Sikhism: beliefs about love and sex

  • August 5, 2016
Archived from BBC.co.uk GCSE Bitesize on August 5, 2016

Love is commonly used to describe a strong attachment to another individual. Sex usually means sexual intercourse between two individuals. Religions have different views on love and sex: Sikhs favor chastity, monogamy, and cleanliness.

Views of Sikhs

sikh_coupleChastity is a crucial part of Sikhs’ teachings because the divine spark of the God, Waheguru, is present in every person’s body – so the body must be kept clean and perfect.

Anything that may potentially harm the body must be avoided. Sex must be restricted to married couples. Pre-marital (prior to marriage) or extra-marital (outside of marriage) sex is forbidden.

Respect

A male Sikh needs to consider females younger than him as his daughter, similar in age to him as a sister, and older than him as a mother.

Marriage

For Sikhs, marriage is viewed as a commitment before Waheguru.

The main purpose of marriage is help on their spiritual path and companionship, as opposed to sexual enjoyment.

A married relationship is sometimes expressed in the phrase ‘a single soul in two bodies’. Being faithful to a wife or a husband is crucial to Sikh life. Monogamy is one of the main rules in Sikhism.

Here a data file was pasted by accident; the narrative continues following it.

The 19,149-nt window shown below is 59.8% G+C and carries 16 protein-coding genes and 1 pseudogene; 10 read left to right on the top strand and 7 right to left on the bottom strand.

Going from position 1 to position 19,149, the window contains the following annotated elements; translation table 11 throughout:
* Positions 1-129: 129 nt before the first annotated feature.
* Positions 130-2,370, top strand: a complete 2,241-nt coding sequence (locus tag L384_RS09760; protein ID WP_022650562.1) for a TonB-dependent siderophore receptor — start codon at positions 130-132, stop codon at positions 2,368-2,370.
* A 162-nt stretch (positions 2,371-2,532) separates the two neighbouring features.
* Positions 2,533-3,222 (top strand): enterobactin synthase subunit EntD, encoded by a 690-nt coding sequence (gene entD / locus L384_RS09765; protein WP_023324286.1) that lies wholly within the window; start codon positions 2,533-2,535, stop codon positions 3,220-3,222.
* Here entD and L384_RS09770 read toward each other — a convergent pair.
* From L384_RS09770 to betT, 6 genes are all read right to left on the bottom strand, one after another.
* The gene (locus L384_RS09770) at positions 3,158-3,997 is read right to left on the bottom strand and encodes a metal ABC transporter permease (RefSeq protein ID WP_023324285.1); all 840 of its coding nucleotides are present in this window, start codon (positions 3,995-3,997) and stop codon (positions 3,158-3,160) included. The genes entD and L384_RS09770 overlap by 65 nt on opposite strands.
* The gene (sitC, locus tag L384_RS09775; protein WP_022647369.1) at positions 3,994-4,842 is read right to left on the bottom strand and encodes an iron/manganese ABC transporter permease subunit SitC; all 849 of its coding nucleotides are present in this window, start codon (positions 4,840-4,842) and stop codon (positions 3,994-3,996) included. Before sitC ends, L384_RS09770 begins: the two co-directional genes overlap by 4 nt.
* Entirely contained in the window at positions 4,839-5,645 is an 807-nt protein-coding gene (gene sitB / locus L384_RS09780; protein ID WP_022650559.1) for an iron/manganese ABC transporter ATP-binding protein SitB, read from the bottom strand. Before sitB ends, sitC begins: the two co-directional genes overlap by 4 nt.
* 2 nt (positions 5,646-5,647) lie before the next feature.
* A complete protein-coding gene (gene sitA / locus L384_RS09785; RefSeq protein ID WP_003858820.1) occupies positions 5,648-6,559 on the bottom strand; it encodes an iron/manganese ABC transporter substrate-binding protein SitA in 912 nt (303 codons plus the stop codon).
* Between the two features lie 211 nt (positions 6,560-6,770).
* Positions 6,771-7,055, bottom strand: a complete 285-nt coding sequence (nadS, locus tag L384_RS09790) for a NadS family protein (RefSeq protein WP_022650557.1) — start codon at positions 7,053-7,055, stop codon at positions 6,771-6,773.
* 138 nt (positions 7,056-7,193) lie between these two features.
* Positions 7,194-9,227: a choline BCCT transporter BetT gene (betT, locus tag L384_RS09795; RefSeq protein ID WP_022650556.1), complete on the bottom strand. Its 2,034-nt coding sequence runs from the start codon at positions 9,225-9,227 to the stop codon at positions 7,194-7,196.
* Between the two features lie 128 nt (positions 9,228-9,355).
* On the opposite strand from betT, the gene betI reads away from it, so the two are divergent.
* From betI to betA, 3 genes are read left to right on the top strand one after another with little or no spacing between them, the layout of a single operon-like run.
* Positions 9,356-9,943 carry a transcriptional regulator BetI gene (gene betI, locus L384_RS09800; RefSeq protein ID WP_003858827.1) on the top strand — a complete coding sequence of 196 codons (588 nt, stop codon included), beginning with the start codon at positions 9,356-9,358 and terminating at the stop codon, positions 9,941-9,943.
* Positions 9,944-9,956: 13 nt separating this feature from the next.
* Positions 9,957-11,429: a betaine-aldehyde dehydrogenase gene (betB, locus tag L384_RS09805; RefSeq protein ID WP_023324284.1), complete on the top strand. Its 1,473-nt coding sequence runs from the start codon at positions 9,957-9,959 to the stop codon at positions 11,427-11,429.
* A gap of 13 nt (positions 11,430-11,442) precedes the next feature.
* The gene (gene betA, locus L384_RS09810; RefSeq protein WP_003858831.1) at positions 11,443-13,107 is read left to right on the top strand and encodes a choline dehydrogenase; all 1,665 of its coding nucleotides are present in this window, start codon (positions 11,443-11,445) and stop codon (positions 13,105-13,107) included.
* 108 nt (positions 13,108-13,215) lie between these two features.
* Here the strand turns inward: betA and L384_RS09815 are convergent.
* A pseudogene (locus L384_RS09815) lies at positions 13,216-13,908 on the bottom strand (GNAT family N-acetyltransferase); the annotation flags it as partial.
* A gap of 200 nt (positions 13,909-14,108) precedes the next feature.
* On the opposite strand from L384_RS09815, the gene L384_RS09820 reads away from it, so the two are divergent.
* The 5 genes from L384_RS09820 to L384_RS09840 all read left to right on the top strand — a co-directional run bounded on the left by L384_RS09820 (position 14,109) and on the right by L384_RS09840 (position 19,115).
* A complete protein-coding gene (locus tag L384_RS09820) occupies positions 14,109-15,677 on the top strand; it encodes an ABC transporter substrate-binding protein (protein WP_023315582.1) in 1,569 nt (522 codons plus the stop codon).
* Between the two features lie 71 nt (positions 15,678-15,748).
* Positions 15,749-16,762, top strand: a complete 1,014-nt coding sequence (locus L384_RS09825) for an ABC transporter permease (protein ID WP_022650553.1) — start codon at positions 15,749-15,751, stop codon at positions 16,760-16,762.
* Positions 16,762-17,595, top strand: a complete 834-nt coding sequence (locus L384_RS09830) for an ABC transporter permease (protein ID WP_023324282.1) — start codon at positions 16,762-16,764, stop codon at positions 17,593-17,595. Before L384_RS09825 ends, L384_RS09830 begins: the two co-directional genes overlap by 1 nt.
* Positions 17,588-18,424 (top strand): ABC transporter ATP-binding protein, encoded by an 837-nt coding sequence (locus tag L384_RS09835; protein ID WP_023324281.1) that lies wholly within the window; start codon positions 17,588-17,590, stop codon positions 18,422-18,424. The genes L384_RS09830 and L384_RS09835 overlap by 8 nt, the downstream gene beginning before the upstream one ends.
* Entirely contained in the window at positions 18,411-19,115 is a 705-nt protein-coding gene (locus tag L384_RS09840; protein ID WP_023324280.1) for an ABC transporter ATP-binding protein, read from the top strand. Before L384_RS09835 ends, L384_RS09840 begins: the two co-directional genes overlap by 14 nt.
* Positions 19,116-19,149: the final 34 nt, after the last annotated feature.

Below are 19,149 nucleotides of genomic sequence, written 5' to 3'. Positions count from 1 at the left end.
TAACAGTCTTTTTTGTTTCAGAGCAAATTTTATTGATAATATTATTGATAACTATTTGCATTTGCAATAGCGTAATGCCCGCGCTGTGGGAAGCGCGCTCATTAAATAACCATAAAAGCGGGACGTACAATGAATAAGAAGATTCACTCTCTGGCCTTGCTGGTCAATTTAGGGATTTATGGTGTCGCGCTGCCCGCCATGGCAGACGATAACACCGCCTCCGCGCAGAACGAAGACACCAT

A married couple is free to control their personal sex life. Some Sikhs believe that it is an honor to limit themselves sexual intercourse to focus on spiritual love.

Family life is vital: the purpose of every Sikh couple is to conceive and nurture their offspring to contribute to Waheguru’s creation.

Any other form of living is somewhat discouraged, including celibacy.

Homosexuality

Homosexuality and same-sex marriages are not mentioned in Sikhs’ teachings. Therefore, it is believed that those are not acceptable. Nothing is mentioned about homosexuality in the Guru Granth Sahib (the primal collection of Sikh Scriptures), while heterosexual marriage is often mentioned and encouraged.

One of the debates against homosexuality is that lust is among one of the five vices quoted in the Guru Granth Sahib. However, some Sikhs argue that this also applies to heterosexuals and that the first Guru’s (Guru Nanak) teachings on universal equality recognize homosexuals and their rights.

One of the purposes of every Sikh is to have love, respect, and no hatred towards any person regardless of color, race, creed, sexual preference, or gender. Therefore, opinions about same-sex marriage and homosexuality are not treated as a subject of great significance.

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